Europe South Asia Asia Pacific Americas Middle East Africa BBC Homepage World Service Education

Front Page



UK Politics







Talking Point
On Air
Low Graphics

Wednesday, January 27, 1999 Published at 19:12 GMT


Abused chimp's new life

Trudy the chimp: Picture from Monkey World

Trudy, the chimp at the centre of the Mary Chipperfield animal cruelty case, is enjoying a new life at a sanctuary for abused animals, unaware of the legal wrangle over her future.

The world famous circus trainer has been convicted of kicking and beating the animal, which was made to sleep in a tiny box.

The 18-month-old was seized by police from the Chipperfield's farm in Hampshire and taken to Monkey World, near Wareham, Dorset, in April last year.

But Chipperfield is applying to take the animal back.

Trudy now has space to run and play in, and a large indoor living area.

She spends her time as part of a family of chimps, which adopted her shortly after she arrived.

Family life

Jim Cronin, 46, who runs the 40-acre sanctuary with his wife Alison, said: "In her mind, Trudy now has a mother, brothers, sisters and aunts and uncles - just like she would in the wild.

"She has two acres to live in and an indoor house seven metres high and 20m long. It is wonderful for her. She is the centre of attention."

The new family life is a far cry from the conditions at her former home, described in court as a climate of "fear and despair" by one expert in primates.

"It's a revelation for Trudy. When she first came here she had almost no chimp-like behaviour," said Mr Cronin, who has worked with private zoo owner John Aspinall.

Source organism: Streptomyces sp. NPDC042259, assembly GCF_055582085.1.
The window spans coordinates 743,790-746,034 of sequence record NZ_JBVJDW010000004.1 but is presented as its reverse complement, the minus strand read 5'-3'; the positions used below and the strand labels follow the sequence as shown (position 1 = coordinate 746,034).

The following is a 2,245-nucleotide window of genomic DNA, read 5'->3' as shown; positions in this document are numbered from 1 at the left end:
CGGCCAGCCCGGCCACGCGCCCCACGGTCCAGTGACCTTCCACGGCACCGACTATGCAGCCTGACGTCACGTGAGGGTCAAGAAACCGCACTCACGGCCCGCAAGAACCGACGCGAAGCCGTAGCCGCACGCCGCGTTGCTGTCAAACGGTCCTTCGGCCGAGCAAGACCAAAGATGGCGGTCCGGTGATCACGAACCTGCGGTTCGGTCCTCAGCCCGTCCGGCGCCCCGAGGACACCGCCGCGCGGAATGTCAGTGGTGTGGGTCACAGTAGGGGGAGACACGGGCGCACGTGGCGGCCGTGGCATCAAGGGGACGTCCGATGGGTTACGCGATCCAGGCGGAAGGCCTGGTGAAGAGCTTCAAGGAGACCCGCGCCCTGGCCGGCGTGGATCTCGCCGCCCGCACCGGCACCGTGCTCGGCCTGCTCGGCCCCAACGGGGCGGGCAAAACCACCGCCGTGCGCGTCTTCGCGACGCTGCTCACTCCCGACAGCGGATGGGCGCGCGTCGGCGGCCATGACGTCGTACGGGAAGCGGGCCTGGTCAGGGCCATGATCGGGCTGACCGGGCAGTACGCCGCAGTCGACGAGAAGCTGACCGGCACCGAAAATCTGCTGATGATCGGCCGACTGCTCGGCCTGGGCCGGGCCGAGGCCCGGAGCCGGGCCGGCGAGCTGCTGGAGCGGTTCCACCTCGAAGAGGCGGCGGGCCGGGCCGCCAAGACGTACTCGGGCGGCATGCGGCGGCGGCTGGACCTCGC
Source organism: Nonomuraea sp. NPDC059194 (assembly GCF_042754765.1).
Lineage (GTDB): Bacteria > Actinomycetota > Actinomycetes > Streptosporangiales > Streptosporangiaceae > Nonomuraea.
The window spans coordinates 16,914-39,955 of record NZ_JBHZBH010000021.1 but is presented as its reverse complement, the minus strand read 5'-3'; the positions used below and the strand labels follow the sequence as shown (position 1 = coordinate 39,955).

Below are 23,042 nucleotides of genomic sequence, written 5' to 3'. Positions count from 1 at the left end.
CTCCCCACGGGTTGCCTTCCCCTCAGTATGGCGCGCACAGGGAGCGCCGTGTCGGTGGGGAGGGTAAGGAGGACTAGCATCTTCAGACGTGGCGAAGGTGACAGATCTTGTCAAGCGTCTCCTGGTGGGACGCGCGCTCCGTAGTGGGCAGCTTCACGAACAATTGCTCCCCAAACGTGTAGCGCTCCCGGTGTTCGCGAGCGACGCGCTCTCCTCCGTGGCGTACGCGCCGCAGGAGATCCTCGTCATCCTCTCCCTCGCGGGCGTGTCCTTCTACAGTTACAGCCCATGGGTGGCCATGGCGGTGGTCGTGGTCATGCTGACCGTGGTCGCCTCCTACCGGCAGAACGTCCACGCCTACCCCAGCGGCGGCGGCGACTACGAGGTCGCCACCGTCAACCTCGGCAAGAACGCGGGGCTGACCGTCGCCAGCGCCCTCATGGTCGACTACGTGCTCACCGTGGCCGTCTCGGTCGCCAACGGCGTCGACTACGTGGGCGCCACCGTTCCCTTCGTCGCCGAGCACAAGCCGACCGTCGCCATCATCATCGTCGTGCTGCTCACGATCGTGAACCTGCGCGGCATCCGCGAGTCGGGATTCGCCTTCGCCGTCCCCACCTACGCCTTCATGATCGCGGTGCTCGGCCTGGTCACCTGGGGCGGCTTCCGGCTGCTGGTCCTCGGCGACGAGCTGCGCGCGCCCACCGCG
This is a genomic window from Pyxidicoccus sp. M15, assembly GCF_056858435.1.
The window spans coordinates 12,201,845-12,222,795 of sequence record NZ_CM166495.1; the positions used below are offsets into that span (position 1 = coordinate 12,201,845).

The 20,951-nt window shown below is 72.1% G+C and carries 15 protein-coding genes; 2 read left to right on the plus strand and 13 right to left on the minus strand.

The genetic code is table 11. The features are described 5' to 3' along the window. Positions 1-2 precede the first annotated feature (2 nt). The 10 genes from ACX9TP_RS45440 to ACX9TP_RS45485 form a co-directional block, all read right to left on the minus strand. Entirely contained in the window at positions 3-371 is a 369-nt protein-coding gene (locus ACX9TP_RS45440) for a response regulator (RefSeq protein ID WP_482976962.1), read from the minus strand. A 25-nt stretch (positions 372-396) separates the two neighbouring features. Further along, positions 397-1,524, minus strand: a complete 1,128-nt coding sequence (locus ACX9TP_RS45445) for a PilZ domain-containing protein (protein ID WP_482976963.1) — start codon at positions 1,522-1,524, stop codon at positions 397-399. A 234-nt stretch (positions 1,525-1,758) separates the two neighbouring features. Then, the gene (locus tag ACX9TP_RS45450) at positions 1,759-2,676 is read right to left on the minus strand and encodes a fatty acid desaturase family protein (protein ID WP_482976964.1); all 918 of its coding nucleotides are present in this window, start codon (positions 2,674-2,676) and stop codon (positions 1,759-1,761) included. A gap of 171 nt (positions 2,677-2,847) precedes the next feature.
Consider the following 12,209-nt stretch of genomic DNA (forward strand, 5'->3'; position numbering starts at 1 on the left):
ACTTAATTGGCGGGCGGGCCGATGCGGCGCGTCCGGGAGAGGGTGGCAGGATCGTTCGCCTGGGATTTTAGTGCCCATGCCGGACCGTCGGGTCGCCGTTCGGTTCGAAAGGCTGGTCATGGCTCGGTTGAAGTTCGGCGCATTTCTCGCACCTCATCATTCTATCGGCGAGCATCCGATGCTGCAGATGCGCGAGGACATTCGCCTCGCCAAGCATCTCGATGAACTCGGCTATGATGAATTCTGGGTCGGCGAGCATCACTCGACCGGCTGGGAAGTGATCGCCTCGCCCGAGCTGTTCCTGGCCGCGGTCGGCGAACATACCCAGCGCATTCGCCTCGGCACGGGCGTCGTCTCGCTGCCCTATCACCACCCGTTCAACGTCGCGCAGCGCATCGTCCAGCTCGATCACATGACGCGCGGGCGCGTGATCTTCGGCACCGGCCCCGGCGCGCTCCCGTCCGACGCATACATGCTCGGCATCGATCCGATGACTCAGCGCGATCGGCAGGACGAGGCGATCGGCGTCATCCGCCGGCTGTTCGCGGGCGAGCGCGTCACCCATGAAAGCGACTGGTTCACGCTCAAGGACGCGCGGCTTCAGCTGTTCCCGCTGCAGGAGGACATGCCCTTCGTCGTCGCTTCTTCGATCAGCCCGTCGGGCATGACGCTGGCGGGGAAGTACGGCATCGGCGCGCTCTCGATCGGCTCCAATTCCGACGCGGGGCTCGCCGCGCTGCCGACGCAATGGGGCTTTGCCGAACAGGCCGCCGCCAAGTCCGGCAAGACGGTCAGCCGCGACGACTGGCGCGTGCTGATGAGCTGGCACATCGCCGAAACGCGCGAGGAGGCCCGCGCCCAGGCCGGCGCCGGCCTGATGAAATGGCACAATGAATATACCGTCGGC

'Chance to be a chimp'

"When abused chimps are back with a group of their own the change that comes over them is quite remarkable. That's what has happened with Trudy.

"She has got the chance to be a chimp and not the animal we saw who was beaten, kicked, terrified and made to sleep on her own."

A decision on Trudy's future will be made at the same time as Cawley - and her husband Roger - are sentenced on 9 April.

Monkey World gives new homes to primates which have been abused, seized by Customs and Excise officials, or were being kept as illegal pets.

The sanctuary - which is open to the public - has 130 primates, including chimps, orang-utans, gibbons and lemurs.

Advanced options | Search tips

Back to top | BBC News Home | BBC Homepage | ©

UK Contents

Northern Ireland

Relevant Stories

27 Jan 99 | UK
Animal performances a dying breed

27 Jan 99 | UK
Circus trainer guilty of cruelty

27 Jan 99 | UK
Mary Chipperfield and a ring of circus names

In this section

Next steps for peace

Blairs' surprise over baby

Bowled over by Lord's

Beef row 'compromise' under fire

Hamilton 'would sell mother'

Industry misses new trains target

From Sport
Quins fightback shocks Cardiff

From Business
Vodafone takeover battle heats up

IRA ceasefire challenge rejected

Thousands celebrate Asian culture

From Sport
Christie could get two-year ban

From Entertainment
Colleagues remember Compo

Mother pleads for baby's return

Toys withdrawn in E.coli health scare

From Health
Nurses role set to expand

Israeli PM's plane in accident

More lottery cash for grassroots

Pro-lifers plan shock launch

Double killer gets life

From Health
Cold 'cure' comes one step closer

From UK Politics
Straw on trial over jury reform

Tatchell calls for rights probe into Mugabe

Ex-spy stays out in the cold

From UK Politics
Blair warns Livingstone

From Health
Smear equipment `misses cancers'

From Entertainment
Boyzone star gets in Christmas spirit

Fake bubbly warning

Murder jury hears dead girl's diary

From UK Politics
Germ warfare fiasco revealed

Blair babe triggers tabloid frenzy

Tourists shot by mistake

A new look for News Online